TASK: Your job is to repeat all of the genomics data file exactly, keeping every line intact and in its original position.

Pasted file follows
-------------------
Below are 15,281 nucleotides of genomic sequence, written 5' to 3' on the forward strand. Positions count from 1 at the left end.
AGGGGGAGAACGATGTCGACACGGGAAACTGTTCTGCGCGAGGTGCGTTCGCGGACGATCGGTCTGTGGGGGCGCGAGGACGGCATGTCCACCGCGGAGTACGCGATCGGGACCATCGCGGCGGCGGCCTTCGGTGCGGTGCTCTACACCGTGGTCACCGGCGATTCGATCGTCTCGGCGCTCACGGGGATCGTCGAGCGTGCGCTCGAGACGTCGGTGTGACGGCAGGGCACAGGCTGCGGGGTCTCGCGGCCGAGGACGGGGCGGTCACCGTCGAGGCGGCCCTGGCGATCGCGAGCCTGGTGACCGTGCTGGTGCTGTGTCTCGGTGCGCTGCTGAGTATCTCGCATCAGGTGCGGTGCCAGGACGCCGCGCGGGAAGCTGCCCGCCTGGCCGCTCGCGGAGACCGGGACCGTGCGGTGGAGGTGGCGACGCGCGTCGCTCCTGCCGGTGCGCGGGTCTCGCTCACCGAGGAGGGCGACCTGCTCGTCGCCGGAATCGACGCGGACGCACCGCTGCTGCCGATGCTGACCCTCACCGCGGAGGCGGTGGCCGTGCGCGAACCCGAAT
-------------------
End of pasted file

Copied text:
Below are 15,281 nucleotides of genomic sequence, written 5' to 3' on the forward strand. Positions count from 1 at the left end.
AGGGGGAGAACGATGTCGACACGGGAAACTGTTCTGCGCGAGGTGCGTTCGCGGACGATCGGTCTGTGGGGGCGCGAGGACGGCATGTCCACCGCGGAGTACGCGATCGGGACCATCGCGGCGGCGGCCTTCGGTGCGGTGCTCTACACCGTGGTCACCGGCGATTCGATCGTCTCGGCGCTCACGGGGATCGTCGAGCGTGCGCTCGAGACGTCGGTGTGACGGCAGGGCACAGGCTGCGGGGTCTCGCGGCCGAGGACGGGGCGGTCACCGTCGAGGCGGCCCTGGCGATCGCGAGCCTGGTGACCGTGCTGGTGCTGTGTCTCGGTGCGCTGCTGAGTATCTCGCATCAGGTGCGGTGCCAGGACGCCGCGCGGGAAGCTGCCCGCCTGGCCGCTCGCGGAGACCGGGACCGTGCGGTGGAGGTGGCGACGCGCGTCGCTCCTGCCGGTGCGCGGGTCTCGCTCACCGAGGAGGGCGACCTGCTCGTCGCCGGAATCGACGCGGACGCACCGCTGCTGCCGATGCTGACCCTCACCGCGGAGGCGGTGGCCGTGCGCGAACCCGAAT